Stevie Wonder got a bit confused between the notion of birthday and Jubilee:

And Paul McCartney certainly gave the gig a spectacular ending, not least with Live And Let Die (no, HRH, don’t take that literally about your mother):

But, but, but. What an embarrassment Elton John was. And I say that as someone who liked his early music. Well, the Seventies stuff, up to about the Blue Moves album. While I’ve posted the full performances above of Madness, Wonder and McCartney, I can’t bear to do that for Elt. The nadir, which epitomised the whole sorry performance, was Crocodile Rock, and it’s telling there are no decent quality clips of that track on YouTube this morning. I have a fondness for that shallow little song, because it brings back certain teenage memories. I used to co-edit a satirical school magazine in Sixth Form, and when our Physics teacher turned up one day in glasses for the first time, we ran posters around the school about Elton Vine and rewrote this song as Crocodile Clip. (I’ll pass on our deeply unChristian rewrite of Your Song as My Song.)

Crocodile Rock last night showed what has been obvious for years whenever Sir E H John has sung in public (at least, going on TV performances). He can’t reach the high notes any more. He tacitly admitted it by delegating the falsetto part not even to backing vocalists but to the crowd. McCartney and Wonder hit some bum notes, but they still had some decent range.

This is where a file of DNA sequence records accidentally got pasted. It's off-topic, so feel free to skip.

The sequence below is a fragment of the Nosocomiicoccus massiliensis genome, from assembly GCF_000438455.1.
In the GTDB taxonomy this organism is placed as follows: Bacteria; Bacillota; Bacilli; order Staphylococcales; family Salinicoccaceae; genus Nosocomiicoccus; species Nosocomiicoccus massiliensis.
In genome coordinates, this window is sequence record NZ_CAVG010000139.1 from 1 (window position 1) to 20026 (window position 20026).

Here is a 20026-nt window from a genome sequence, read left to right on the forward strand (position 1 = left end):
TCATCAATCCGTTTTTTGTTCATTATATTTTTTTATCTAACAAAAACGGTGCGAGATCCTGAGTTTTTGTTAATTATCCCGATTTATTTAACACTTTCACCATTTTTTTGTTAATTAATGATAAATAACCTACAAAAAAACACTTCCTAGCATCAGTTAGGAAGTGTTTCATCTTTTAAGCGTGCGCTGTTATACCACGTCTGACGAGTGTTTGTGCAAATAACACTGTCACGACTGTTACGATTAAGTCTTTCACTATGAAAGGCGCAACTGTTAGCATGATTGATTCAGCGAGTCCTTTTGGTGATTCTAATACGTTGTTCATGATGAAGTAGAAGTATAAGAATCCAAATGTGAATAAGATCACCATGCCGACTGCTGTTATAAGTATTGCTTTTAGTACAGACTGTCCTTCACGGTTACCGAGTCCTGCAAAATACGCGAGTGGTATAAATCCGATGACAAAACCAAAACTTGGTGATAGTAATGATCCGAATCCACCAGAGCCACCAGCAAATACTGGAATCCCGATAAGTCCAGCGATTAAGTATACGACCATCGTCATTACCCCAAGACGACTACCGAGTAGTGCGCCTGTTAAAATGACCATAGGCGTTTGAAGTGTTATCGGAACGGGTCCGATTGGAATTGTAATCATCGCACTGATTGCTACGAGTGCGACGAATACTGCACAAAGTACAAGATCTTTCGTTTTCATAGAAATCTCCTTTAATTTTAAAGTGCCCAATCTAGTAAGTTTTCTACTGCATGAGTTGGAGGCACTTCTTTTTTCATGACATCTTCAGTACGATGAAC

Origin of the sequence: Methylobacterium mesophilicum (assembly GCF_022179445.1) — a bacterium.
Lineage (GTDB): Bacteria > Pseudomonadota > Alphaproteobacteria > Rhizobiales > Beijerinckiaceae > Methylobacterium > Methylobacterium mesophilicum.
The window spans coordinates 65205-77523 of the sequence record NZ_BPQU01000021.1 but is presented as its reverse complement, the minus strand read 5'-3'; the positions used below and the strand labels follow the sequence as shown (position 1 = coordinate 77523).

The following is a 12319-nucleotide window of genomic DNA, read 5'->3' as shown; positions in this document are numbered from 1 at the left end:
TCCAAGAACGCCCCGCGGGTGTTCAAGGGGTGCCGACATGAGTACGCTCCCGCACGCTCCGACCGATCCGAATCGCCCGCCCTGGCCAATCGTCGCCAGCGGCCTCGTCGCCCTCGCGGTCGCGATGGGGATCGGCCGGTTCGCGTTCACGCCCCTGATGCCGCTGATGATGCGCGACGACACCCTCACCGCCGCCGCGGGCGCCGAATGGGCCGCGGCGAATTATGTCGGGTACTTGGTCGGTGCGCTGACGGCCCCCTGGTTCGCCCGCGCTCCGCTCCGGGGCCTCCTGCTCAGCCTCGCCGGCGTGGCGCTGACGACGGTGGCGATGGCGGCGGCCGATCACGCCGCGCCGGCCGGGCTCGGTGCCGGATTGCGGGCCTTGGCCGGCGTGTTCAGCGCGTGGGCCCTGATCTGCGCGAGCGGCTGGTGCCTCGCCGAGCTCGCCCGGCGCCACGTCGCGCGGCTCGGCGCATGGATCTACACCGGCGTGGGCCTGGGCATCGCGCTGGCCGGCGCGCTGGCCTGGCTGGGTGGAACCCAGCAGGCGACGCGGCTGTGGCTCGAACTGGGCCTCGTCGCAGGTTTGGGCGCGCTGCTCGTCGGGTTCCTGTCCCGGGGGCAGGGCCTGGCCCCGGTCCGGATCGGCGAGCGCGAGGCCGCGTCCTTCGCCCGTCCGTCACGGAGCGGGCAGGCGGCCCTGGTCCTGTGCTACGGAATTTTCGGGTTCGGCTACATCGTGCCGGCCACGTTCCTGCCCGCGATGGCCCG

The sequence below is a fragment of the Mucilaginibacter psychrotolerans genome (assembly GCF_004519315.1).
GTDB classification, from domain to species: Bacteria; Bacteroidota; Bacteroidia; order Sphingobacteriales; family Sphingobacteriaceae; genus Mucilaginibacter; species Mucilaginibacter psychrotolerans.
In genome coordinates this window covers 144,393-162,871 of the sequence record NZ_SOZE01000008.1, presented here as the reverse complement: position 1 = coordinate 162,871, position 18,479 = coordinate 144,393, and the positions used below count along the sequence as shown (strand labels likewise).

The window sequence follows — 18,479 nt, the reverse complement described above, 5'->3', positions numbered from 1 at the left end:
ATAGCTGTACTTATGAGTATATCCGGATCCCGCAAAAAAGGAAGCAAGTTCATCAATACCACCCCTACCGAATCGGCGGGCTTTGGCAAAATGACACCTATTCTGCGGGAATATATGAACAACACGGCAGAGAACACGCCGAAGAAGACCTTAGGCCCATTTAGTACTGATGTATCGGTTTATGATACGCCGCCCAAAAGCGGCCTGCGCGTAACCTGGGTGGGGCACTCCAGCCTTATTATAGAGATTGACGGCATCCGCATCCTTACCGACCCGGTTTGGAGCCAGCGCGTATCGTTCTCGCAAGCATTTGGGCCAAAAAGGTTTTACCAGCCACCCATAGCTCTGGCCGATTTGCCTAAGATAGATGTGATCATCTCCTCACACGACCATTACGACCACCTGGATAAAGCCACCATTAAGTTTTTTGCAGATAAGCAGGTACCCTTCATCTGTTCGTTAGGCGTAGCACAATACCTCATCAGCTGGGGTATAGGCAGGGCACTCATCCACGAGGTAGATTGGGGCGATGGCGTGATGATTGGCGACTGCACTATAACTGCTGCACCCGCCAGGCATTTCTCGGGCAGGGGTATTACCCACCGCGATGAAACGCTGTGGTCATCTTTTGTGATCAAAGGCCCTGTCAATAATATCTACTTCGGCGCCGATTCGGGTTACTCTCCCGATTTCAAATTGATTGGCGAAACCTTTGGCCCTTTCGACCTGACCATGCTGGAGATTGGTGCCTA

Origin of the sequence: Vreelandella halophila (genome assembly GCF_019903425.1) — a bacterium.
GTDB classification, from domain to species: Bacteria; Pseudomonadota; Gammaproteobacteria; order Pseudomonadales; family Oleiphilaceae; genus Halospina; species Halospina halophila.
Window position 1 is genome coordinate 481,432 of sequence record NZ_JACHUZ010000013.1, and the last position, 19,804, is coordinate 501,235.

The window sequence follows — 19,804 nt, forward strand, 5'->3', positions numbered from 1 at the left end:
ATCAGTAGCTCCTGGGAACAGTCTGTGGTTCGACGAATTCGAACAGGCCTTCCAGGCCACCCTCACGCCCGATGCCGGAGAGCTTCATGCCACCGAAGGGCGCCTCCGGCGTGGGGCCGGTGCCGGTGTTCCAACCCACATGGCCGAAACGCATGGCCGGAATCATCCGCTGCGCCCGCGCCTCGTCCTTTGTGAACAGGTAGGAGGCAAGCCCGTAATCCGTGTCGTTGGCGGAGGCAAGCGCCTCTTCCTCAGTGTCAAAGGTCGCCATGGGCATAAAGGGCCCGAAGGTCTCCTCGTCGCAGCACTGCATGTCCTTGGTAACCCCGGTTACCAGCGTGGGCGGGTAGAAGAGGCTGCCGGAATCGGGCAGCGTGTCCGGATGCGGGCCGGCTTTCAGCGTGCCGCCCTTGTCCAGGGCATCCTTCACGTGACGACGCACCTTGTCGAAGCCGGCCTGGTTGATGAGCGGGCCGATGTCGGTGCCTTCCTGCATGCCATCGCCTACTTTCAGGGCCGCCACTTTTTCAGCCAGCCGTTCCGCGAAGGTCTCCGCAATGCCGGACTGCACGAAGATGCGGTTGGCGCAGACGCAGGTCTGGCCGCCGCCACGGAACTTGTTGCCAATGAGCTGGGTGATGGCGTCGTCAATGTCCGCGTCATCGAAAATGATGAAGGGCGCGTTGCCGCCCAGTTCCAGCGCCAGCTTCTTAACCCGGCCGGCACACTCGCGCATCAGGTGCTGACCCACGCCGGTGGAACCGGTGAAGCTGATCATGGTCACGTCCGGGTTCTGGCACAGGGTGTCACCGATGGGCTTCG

At the end of the set, the compère said Elton was someone who certainly knew how to put on a show.

He does. He just can’t sing anymore. Which is inconvenient but doesn’t get in the way. He’s living on past glories.

And we got something similar with the video montage of the Queen’s reign, set to the orchestral version of U2’s Beautiful Day. It all reinforced the ridiculous ‘Sixty Glorious Years’ slogan that has been repurposed from a 1930s film about Queen Victoria. Not that you’d expect an event like this to highlight Princess Margaret’s wild life, Randy Andy’s supposedly secret trysts with Koo Stark, the annus horribilis or the effect of Diana’s death on the royal family. There, too, like Reginald Dwight Esquire, we can live on past glories.

Not that we’d know anything about putting on a good show and living on past glories in the church. Oh, no.

Is The Queen’s Jubilee A Real Jubilee?

Er, no, it isn’t. Not to the Christian, anyway.